Wednesday, June 1, 2011

Marriage on the Rocks! Is it?

Marriage on the Rocks! Is it?

The US Census Bureau released the 2010 census data which shows only 48% of all households are being occupied by a married couple, down from 52% in 2000. The story reported on the “SayAnythingBlog” offers a list of reasons from the census department officials including: marriage is not a priority, higher incidence of widows, more divorces, getting married older, the difficulty and cost of divorce, no longer a stigma attached to cohabitation, and the perceived raw deal men get in divorce. These ‘matter of fact’ reasons are from the US Census Bureau.

While the report may be accurate, it leaves out a great deal of information. First, we have seen some improvement over the past 20 years, with the divorce rate frequency decreasing by 3%. The frequently trumpeted reports of ‘half the marriages among Christians and non-Christians alike end in divorce’ are being documented as false. Numerous studies show a spread of 20%, with a 38% divorce rate for those who attend church regularly and 60% for those that attend rarely.

Among all the benefits of marriage, one that is easily documented is the economic and financial status. Married couple families fare better in all categories, including; employment, income, net worth, poverty, receipt of welfare, and child economic well-being. In 2009, 5.8% of married couple families were living in poverty, compared to 29.9% of families with an unmarried female head of household. Pat Fagan with the Family Research Council reports that by digitally re-uniting these single mother households with the fathers—we would see an 80% reduction in poverty in the United States.

Sadly, more than 40% of births in the U.S. are to unmarried women. Even in this environment, a Pew study found that 2/3 of Americans say women having children without a dad to help raise them is bad for society. Focus on the Family’s Glenn Stanton, states “Americans do recognize that fatherhood does not end at conception, and children need lifelong contributions from both male and female parents.”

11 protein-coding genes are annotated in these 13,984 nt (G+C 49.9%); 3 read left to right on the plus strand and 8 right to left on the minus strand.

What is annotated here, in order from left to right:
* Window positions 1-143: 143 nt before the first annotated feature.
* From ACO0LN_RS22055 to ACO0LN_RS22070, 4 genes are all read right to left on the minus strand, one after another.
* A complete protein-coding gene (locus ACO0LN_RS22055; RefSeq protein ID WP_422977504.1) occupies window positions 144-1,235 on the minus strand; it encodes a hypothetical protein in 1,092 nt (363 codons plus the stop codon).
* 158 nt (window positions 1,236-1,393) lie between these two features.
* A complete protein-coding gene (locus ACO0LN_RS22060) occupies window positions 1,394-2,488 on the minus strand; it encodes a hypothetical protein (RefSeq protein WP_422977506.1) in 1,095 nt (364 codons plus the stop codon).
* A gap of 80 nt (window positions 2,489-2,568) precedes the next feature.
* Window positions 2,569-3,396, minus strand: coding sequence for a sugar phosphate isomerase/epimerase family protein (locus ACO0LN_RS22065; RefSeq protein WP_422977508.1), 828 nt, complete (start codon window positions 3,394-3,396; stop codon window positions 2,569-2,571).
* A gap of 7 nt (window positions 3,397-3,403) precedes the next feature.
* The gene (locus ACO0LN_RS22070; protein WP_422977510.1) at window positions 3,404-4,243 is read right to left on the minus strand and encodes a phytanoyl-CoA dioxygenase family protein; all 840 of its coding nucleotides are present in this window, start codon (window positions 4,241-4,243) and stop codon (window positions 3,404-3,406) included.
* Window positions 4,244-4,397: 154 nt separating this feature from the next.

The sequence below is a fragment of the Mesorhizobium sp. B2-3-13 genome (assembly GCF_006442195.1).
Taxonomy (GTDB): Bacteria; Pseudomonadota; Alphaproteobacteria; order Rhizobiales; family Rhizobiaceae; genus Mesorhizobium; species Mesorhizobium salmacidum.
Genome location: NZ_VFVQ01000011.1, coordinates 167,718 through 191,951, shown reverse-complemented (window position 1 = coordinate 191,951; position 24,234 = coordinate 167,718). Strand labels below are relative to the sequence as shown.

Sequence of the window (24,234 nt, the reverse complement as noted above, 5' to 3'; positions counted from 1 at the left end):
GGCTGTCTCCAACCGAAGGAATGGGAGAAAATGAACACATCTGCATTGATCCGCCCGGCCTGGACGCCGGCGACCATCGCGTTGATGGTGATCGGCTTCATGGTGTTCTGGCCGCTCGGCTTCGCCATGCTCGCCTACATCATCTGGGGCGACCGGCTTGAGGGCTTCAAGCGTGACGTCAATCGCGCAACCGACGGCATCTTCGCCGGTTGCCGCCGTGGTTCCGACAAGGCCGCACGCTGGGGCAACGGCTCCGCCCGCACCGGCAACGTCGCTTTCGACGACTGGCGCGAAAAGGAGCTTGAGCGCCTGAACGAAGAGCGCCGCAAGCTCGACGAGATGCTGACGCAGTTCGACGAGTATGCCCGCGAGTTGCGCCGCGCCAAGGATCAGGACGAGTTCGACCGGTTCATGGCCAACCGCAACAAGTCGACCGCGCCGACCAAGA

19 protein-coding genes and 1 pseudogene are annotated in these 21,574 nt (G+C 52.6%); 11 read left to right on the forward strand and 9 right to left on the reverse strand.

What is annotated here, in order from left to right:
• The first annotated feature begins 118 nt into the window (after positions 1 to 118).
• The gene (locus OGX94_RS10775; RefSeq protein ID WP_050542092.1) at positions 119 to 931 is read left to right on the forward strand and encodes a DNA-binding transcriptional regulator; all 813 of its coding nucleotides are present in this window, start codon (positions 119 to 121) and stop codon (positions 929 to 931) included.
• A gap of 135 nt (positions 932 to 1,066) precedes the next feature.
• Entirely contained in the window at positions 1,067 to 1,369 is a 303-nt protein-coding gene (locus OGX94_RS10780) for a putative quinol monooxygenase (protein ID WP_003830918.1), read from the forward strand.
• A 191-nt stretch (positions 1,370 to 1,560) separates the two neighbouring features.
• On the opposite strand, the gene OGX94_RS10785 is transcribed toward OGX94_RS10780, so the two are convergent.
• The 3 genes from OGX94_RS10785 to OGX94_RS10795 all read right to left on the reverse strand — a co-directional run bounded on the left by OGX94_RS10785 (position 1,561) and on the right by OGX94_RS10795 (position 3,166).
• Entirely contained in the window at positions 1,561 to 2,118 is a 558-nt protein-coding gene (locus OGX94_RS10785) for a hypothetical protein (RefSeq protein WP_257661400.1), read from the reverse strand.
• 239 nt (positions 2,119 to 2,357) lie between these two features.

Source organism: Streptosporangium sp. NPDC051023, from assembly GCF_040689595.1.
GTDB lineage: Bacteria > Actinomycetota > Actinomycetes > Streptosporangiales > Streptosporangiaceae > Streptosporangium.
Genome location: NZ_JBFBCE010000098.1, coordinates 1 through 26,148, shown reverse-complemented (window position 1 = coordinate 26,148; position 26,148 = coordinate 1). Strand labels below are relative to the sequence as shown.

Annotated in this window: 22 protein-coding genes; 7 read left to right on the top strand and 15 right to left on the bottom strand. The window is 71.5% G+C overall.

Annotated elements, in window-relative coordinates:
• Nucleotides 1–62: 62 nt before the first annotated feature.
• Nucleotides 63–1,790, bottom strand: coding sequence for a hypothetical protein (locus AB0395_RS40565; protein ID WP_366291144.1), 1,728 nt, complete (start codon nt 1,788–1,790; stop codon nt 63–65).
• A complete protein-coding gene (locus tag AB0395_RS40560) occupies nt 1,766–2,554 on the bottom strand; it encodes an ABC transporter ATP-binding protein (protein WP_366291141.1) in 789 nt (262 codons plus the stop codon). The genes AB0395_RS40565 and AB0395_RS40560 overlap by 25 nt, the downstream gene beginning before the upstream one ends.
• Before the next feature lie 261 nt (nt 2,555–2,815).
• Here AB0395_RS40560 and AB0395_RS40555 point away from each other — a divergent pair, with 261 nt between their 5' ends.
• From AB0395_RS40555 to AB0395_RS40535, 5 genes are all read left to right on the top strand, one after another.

Since the 1960’s America has seen an astronomical increase in cohabitation rates, with a 25% increase just since 2000. Today, one out of every 10 couples is cohabitating. Obviously, the decision to remain abstinent and resist cohabitating, relates to one’s moral beliefs which in most cases are grounded in our religious teachings. But many cite economic conditions, namely money and jobs---“two can live cheaper together, than separately”.

The truth is that cohabitating couples have the lowest net worth growth of all family structures. From a state perspective, you have lower incomes, less income taxes being collected, and more government services required. From the cohabitating couple’s perspective, the lower income level places stress in the family and in many cases leads to separation. And in many cases, these separations involve dependent children.

The ‘matter of fact’ report from the US Census Bureau leaves out a vital component of the discussion—that component being “commitment”. A successful marriage requires commitment, both in preparation of marriage and during the marriage relationship. That strong commitment will be rewarded by a long lasting, successful marriage, which is in the best interests of the couple, their children, and society.

As a Christian organization, NDFA believes God ordained marriage. And as Christ is the cornerstone of our personal lives, marriage is the cornerstone of the family, and the family is the foundation of society. The cultural legacy we leave our children and grandchildren will in part largely be determined by how successful we are at preserving and defending the sanctity of marriage.

As Christians, will we allow the culture to influence us, or will we be the “Salt & Light” as we influence the culture?

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